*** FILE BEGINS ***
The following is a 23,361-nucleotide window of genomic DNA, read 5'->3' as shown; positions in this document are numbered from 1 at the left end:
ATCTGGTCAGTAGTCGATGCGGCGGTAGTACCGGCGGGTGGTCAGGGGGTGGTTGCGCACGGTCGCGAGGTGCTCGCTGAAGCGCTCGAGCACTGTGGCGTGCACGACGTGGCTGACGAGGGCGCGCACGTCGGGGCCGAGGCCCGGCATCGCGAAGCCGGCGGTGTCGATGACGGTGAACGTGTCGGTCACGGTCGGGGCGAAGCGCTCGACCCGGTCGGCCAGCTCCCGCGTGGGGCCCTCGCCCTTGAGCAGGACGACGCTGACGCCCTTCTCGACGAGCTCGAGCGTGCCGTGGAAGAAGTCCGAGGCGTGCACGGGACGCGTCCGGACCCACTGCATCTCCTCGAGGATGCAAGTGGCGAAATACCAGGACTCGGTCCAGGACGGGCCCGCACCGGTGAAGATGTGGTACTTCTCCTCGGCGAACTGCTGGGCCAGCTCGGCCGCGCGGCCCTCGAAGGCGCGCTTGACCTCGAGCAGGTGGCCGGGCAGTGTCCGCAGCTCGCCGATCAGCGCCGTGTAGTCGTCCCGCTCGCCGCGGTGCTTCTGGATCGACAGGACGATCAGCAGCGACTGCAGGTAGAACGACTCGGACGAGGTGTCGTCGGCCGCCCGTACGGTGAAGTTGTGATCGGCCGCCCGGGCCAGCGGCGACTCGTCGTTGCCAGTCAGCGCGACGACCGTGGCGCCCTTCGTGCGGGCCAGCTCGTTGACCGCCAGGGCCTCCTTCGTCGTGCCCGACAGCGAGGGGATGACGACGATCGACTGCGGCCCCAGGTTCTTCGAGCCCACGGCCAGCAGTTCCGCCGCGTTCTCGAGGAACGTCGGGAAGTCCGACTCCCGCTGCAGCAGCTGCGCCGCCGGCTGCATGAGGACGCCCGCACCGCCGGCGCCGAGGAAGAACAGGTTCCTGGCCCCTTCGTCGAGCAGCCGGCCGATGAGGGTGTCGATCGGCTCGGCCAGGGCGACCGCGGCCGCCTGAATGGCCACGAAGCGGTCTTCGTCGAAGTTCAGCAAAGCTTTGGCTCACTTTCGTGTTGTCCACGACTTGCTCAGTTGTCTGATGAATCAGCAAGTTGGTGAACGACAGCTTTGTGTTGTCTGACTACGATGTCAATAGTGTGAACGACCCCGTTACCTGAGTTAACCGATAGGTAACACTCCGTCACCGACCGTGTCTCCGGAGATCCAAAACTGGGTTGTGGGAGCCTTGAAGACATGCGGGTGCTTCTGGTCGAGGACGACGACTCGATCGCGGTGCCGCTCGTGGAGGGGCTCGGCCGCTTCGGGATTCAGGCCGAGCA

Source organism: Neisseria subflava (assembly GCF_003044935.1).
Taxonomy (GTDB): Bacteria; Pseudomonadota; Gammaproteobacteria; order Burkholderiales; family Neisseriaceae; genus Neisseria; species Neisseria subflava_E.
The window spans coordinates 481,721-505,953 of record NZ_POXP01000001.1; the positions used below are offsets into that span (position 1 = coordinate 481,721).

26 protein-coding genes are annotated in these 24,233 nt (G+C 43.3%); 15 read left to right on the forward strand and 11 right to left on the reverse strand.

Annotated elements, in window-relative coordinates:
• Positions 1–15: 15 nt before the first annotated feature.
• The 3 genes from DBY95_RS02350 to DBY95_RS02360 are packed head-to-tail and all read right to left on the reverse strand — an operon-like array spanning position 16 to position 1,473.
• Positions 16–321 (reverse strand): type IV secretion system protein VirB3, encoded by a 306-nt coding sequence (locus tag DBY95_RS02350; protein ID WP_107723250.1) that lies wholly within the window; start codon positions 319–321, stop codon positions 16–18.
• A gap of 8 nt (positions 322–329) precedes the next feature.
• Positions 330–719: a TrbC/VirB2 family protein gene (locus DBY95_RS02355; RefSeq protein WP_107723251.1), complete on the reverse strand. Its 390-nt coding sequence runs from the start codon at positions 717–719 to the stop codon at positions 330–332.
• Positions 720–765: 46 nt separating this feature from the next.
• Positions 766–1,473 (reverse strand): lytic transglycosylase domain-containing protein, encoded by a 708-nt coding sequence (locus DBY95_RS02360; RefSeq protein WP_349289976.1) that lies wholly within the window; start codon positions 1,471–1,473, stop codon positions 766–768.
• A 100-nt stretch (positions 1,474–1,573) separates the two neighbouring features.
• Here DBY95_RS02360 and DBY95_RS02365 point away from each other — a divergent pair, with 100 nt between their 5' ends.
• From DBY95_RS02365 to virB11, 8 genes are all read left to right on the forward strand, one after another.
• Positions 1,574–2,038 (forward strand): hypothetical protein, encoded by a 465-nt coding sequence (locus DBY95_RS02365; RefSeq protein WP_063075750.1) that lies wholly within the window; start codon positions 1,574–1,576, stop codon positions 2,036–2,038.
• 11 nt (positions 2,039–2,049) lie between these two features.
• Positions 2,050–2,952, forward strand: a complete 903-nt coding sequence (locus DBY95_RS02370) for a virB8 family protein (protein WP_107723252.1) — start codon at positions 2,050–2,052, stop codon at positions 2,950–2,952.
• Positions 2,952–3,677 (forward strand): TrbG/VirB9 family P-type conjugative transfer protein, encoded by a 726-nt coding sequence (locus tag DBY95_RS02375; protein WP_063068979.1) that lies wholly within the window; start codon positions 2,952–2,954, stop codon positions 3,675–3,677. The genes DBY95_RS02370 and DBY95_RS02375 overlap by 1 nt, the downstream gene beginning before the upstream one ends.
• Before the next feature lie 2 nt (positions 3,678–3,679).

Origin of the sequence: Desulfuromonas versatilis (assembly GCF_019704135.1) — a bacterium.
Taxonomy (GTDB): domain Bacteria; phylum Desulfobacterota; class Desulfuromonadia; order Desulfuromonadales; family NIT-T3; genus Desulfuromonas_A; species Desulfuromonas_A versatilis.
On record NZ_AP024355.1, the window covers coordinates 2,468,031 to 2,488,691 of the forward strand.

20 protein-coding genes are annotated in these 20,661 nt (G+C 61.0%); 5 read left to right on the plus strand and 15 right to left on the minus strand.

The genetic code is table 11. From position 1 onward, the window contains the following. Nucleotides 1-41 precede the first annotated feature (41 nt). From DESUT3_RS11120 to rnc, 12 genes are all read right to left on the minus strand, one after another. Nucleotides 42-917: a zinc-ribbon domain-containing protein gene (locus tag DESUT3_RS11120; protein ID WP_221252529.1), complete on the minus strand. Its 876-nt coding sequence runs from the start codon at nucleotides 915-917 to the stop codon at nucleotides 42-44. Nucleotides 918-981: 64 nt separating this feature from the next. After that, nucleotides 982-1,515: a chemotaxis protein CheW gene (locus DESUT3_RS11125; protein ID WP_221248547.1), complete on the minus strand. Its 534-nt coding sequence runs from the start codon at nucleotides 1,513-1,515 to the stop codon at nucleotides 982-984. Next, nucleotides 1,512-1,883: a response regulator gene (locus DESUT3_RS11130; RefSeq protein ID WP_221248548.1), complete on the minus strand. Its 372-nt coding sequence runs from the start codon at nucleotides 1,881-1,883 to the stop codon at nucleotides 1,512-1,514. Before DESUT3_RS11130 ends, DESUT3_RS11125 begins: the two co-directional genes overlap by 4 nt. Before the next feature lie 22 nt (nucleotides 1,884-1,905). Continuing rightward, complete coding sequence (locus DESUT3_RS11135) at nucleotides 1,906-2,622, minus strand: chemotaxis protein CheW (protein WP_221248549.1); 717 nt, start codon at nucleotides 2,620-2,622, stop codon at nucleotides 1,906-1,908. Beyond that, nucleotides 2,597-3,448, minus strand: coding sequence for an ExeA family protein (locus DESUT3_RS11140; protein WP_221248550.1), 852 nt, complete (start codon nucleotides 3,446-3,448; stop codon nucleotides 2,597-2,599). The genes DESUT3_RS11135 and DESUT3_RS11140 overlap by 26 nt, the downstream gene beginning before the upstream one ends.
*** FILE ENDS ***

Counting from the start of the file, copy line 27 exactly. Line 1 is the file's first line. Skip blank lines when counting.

The genetic code is table 11. From position 1 onward, the window contains the following. Nucleotides 1-41 precede the first annotated feature (41 nt). From DESUT3_RS11120 to rnc, 12 genes are all read right to left on the minus strand, one after another. Nucleotides 42-917: a zinc-ribbon domain-containing protein gene (locus tag DESUT3_RS11120; protein ID WP_221252529.1), complete on the minus strand. Its 876-nt coding sequence runs from the start codon at nucleotides 915-917 to the stop codon at nucleotides 42-44. Nucleotides 918-981: 64 nt separating this feature from the next. After that, nucleotides 982-1,515: a chemotaxis protein CheW gene (locus DESUT3_RS11125; protein ID WP_221248547.1), complete on the minus strand. Its 534-nt coding sequence runs from the start codon at nucleotides 1,513-1,515 to the stop codon at nucleotides 982-984. Next, nucleotides 1,512-1,883: a response regulator gene (locus DESUT3_RS11130; RefSeq protein ID WP_221248548.1), complete on the minus strand. Its 372-nt coding sequence runs from the start codon at nucleotides 1,881-1,883 to the stop codon at nucleotides 1,512-1,514. Before DESUT3_RS11130 ends, DESUT3_RS11125 begins: the two co-directional genes overlap by 4 nt. Before the next feature lie 22 nt (nucleotides 1,884-1,905). Continuing rightward, complete coding sequence (locus DESUT3_RS11135) at nucleotides 1,906-2,622, minus strand: chemotaxis protein CheW (protein WP_221248549.1); 717 nt, start codon at nucleotides 2,620-2,622, stop codon at nucleotides 1,906-1,908. Beyond that, nucleotides 2,597-3,448, minus strand: coding sequence for an ExeA family protein (locus DESUT3_RS11140; protein WP_221248550.1), 852 nt, complete (start codon nucleotides 3,446-3,448; stop codon nucleotides 2,597-2,599). The genes DESUT3_RS11135 and DESUT3_RS11140 overlap by 26 nt, the downstream gene beginning before the upstream one ends.